Do you feel you had room to improvise during the Blues For Allah Project?

Bralove: Yes, I found places I wanted to go. I think I learned because it was so new for me. I wish I was starting in the place I ended in terms of my approach, but someone said to me, "Well, life's like that!"

Even before the Grateful Dead changes came about, you'd been working on your own solo project, Second Sight.

Bralove: That's very exciting. We're closing a four-record deal, and I'm sure something will be out by the summer.

Second Sight consists of me, Henry Kaiser on guitar, Bobby Strickland on saxophone and woodwinds, Mark Van Wagenigen on bass and Paul Van Wagenigen on drums. And Vinnie (Welnick) sits in with us from time to time. It's so much fun to play with musicians that inspire you. That's what it's like with that band, and that includes Vinnie. It's such a joy to play with him. He's starting other projects and doing different things, so he can't make a commitment to the band on a full-time basis, but he joins us on half of the album and on some shows in the Bay Area.

Tour plans will solidify when we get closer to releasing the album.

What would you call the music Second Sight plays?

Bralove: I would call it a clear, modern psychedelic band that uses the improvisational styles of rock 'n' roll in songs, but we use a lot of references. Everybody is wired; everybody has samples and tricks up their sleeves. The interesting thing is it's probably because of my education with the Dead. Technology is never an issue, but the music is the issue. Everybody is wired to the gills. So it's very finely sculpted, and there's lots of room for everybody to improvise and speak and create personalities and tell stories. It's wonderful.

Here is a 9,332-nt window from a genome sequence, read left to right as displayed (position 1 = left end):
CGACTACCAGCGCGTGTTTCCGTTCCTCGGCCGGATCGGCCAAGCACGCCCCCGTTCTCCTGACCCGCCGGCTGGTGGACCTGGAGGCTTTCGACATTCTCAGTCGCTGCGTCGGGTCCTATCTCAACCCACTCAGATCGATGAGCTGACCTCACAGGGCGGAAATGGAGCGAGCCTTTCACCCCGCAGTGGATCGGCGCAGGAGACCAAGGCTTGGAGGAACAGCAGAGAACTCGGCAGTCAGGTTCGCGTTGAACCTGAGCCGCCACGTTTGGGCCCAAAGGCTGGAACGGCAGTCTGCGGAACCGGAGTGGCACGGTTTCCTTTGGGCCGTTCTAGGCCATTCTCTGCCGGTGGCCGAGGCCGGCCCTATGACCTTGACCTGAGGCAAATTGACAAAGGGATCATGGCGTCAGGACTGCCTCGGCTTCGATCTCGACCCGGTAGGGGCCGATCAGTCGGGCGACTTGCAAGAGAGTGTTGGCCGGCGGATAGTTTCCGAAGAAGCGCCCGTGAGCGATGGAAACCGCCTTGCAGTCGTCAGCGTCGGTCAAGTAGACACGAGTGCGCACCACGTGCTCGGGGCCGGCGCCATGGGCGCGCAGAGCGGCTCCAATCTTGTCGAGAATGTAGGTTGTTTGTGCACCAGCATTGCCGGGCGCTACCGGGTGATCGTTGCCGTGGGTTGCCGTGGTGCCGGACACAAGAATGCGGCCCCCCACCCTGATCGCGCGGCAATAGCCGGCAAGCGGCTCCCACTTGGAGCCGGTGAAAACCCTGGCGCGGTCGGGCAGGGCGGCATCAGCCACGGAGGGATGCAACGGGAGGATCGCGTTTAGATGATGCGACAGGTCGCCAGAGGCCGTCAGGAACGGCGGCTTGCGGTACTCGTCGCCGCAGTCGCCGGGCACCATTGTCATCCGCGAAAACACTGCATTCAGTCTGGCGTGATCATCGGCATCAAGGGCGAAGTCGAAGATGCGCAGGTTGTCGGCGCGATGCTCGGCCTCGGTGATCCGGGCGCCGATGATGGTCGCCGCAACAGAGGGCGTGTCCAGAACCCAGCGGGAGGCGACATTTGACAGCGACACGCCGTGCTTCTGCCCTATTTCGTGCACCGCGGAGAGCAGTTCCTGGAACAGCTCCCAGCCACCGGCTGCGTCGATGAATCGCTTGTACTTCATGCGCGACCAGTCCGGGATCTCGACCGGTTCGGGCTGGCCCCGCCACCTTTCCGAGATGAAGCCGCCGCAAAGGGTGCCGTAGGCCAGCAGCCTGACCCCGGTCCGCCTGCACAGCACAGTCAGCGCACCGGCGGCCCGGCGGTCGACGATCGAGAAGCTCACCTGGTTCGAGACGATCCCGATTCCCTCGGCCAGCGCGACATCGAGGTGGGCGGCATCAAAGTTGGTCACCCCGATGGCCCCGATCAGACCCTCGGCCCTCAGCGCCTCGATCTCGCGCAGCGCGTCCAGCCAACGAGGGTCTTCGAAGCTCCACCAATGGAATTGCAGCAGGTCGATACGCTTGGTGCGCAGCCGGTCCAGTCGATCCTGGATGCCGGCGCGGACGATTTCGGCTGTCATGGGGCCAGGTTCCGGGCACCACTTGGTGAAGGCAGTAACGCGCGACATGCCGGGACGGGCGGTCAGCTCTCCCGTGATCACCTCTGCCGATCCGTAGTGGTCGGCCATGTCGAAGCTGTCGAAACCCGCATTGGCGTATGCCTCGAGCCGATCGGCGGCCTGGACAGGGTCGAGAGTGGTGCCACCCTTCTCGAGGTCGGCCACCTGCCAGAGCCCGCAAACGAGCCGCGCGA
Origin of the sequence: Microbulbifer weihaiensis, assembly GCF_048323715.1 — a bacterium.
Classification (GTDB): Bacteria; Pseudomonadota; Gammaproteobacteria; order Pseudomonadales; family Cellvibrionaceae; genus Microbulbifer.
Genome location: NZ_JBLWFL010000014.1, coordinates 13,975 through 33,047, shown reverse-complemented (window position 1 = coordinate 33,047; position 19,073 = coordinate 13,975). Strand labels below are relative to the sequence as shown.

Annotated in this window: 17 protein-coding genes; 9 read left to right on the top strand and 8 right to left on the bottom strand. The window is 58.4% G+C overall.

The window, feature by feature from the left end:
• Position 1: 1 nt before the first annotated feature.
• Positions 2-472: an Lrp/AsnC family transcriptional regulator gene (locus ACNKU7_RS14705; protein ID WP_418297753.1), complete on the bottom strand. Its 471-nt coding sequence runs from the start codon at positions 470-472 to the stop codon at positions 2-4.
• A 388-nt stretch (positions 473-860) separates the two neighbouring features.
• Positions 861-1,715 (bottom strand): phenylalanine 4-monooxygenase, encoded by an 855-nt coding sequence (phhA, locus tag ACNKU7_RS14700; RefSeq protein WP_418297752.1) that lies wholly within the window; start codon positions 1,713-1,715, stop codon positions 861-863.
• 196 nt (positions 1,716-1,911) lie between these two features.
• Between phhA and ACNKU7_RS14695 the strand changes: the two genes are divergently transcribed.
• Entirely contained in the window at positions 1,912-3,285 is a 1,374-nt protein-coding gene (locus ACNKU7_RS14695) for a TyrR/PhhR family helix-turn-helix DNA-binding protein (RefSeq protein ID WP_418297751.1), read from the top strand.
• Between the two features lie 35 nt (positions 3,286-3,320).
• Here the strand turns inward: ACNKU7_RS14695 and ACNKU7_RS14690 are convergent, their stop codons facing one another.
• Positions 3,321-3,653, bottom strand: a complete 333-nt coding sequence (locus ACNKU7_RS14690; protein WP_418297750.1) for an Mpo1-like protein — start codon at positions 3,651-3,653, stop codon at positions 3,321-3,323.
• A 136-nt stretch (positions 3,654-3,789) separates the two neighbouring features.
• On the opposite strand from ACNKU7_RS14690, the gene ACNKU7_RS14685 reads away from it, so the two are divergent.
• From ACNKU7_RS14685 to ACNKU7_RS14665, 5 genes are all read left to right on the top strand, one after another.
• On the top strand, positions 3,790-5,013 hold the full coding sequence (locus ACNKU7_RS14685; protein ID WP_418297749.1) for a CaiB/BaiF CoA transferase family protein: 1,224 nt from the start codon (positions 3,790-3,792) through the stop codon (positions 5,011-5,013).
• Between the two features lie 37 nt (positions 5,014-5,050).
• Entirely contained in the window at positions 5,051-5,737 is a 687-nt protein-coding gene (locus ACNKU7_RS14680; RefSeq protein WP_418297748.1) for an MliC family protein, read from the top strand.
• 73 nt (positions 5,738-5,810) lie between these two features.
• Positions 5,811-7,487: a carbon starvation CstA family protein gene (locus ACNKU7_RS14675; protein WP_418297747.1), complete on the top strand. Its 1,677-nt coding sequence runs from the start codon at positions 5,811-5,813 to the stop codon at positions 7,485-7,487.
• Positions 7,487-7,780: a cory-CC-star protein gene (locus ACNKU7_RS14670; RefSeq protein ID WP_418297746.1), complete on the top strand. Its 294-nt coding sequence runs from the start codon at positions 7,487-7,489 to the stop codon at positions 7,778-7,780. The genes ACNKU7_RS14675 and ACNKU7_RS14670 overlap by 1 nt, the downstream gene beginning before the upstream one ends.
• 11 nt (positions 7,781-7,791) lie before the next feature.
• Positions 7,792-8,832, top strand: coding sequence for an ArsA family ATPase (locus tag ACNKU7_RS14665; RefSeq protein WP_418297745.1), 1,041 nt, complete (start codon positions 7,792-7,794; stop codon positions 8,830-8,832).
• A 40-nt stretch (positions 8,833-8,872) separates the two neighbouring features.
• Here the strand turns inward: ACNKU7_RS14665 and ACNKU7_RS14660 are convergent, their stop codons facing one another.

You have a release out with Tom Constanten called Dose Hermanos.

Bralove: T.C. is just the most unusual person I've ever met. Working with him has completely changed the way I play the piano. He has shown me ways to approach the instrument that are, for me, breaking fresh ground in terms of how I'm relating to touching the note. His hands are really agile, very sensitive; he plays with a huge dynamic range. It's a great education for me.

He comes over to my house overlooking the Golden Gate Bridge, and we play the fog in sometimes. I have a master's degree in composition, so I went through some of that twentieth century compositional training. We have similar references in terms of the Ives, Bartock, Debussey kinds of things, and we can draw on that. I can quote Stravinsky to T.C., and he knows how to respond to it. So he knows the tensions and the consonances and dissonances of a Stravinsky piece the way I do, and so if we get into that, we know where we're going. If it goes into rock 'n' roll, if it turns into jazz, [we can read each other].

You're actually educating your audience on an infinite scale.

Bralove: Could be, but I hope we're entertaining them.

If you can entertain and educate simultaneously, it's an ideal environment.

Bralove: It would be nice to think that, but I know I'm not a teacher (laughter).

What are your future plans?

Bralove: For me, the way to deal with this loss is to create. It's the only antidote. That's the only response to death that makes a difference to me, that makes me feel whole again, because you understand that through death there is rebirth and there's change, and the change is just something you have to adapt to.

Bralove has recently been performing with his band Second Sight in the Bay Area, having appeared at Palookaville in Santa Cruz, the Great American Music Hall and the Family Dog in San Francisco in recent weeks.

This article originally appeared in Relix Magazine, Volume 23 #2 (April, 1996).

Copyright 1999-2004 - Toni Brown